The Fed did concede that recent inflation had shown signs of weakness, particularly on a 12-month basis. Inflation "is expected to remain somewhat below 2% in the near term but to stabilize around the Committee's 2% objective over the medium term," members said in a statement. The Committee is "monitoring inflation developments closely." Fed Chair Janet Yellen said in a press conference that "one-off" price decreases were responsible for soft inflation.
Most members also telegraphed one more rate hike this year and an average three in 2018. Yellen did say that the central bank was not on a preset course, though said that the likely rate of economic growth would warrant further interest rate hikes. Yellen gave projections of median short-term rates as 1.4% at end of this year; 2.1% at end of 2018; and 2.9% at end of 2019.
The Bank of England held its key interest rate at 0.25%, as expected, at a meeting on Thursday. That decision was a majority, though a narrower one than previous meetings -- five of the eight votes were cast in favor of holding rates unchanged. The central bank also held its asset purchase program unchanged at 435 billion euros.
Reports indicated special counsel Robert Mueller has begun interviewing top government officials as part of an investigation into whether Donald Trump tried to obstruct justice regarding Russia's role in the 2016 election.
"Trump had received private assurances from then-FBI Director James B. Comey starting in January that he was not personally under investigation," said a story in The Washington Post. "Officials say that changed shortly after Comey's firing."
Basing its information on several unnamed sources, the newspaper said Mueller's obstruction-of-justice investigation of Trump began within days of Comey's dismissal on May 9. "Preliminary interviews scheduled with intelligence officials indicate his team is actively pursuing potential witnesses inside and outside the government," the Post reported.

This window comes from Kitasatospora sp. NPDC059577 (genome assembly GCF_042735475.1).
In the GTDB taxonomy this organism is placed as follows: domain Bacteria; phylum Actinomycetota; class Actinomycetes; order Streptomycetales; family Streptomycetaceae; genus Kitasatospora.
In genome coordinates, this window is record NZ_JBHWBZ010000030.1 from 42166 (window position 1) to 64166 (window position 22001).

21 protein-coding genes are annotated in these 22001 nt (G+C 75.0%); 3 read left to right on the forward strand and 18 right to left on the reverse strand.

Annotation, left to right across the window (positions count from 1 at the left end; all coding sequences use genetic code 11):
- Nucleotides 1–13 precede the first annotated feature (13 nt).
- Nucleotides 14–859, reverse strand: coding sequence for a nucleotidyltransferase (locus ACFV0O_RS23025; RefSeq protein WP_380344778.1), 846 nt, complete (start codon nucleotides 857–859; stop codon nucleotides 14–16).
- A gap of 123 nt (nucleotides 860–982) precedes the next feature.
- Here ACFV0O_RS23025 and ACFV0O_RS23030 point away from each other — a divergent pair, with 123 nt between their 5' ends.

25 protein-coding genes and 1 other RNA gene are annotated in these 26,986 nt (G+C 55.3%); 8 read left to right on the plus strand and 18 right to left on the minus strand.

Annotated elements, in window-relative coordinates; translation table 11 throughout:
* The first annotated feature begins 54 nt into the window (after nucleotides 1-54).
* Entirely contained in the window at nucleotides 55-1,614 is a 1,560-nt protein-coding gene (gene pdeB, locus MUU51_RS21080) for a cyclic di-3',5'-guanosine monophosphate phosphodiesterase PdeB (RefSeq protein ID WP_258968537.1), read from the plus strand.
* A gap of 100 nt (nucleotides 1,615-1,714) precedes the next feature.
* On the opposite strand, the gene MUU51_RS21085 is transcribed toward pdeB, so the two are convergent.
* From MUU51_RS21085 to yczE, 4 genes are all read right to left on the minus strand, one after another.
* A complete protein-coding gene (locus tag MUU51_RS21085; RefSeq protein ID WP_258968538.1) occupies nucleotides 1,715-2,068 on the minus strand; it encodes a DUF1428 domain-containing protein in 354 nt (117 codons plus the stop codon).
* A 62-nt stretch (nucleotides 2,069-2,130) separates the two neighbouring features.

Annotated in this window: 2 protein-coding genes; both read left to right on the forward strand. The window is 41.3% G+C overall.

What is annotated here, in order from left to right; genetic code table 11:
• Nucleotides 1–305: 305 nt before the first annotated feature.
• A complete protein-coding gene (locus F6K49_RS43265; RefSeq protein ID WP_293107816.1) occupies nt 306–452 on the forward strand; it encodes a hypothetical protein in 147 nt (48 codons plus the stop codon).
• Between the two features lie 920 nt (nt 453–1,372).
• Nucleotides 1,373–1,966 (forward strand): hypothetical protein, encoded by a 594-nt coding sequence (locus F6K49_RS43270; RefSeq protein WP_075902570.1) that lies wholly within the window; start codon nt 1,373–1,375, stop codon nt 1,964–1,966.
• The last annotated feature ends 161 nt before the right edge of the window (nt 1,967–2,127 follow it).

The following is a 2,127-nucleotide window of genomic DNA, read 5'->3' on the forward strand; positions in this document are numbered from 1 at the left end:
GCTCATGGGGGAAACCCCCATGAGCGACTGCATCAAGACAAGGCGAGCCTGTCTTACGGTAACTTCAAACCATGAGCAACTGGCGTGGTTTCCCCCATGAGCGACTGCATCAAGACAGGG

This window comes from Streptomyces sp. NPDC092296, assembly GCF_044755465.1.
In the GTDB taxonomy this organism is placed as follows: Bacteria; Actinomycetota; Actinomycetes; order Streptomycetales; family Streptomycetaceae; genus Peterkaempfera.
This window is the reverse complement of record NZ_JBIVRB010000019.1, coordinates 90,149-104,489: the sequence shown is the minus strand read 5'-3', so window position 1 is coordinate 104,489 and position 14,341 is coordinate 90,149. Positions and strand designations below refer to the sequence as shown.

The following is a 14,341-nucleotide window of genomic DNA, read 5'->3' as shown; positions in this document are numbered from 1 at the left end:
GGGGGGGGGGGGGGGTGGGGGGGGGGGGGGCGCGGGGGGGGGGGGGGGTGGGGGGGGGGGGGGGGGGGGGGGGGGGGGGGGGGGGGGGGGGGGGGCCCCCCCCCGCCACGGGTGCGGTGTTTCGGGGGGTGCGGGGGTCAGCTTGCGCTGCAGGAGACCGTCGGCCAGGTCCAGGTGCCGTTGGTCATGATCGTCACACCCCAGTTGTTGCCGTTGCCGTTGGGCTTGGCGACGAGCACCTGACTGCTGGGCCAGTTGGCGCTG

Kroger Co. (KR) - Get Kroger Co. (KR) Report shares declined more than 8% after the grocery store chain slashed earnings guidance for the full year. Kroger cut its 2017 adjusted EPS guidance to between $2 and $2.05 a share, down from its previous view between $2.21 and $2.25 a share. Wall Street has a consensus full-year estimate of $2.20 a share, according to FactSet.
Bob Evans Farms Inc. (BOBE) rose more than 3% in premarket trading after exceeding analysts' estimates for earnings in its recent quarter. Adjusted earnings of 61 cents a share soared past consensus of 48 cents. Sales came in short, though. Revenue of $99.9 million missed forecasts of $105 million. Guidance for fiscal 2018 also fell short of estimates.
Visit here for the latest business headlines.
Worried about how to pay for your golden years? Ken Fisher, founder of Fisher Investments, and TheStreet's Jim Cramer will tell you what you need to know in a June 21 webinar on the market trends that are shaping retirement planning today. Register here for the event, which starts at 11 a.m. ET.
Read More Trending Articles:
- This Is Why You Must Now Fear the Federal Reserve: Market Recon
- Fed Is a Paragon of Predictability: Cramer's 'Mad Money' Recap (Wednesday 6/14/17):
- Here's Why Thursday Should Scare Tesla Fanboys
- Mining Stocks Tumble As South Africa Re-Writes Ownership Laws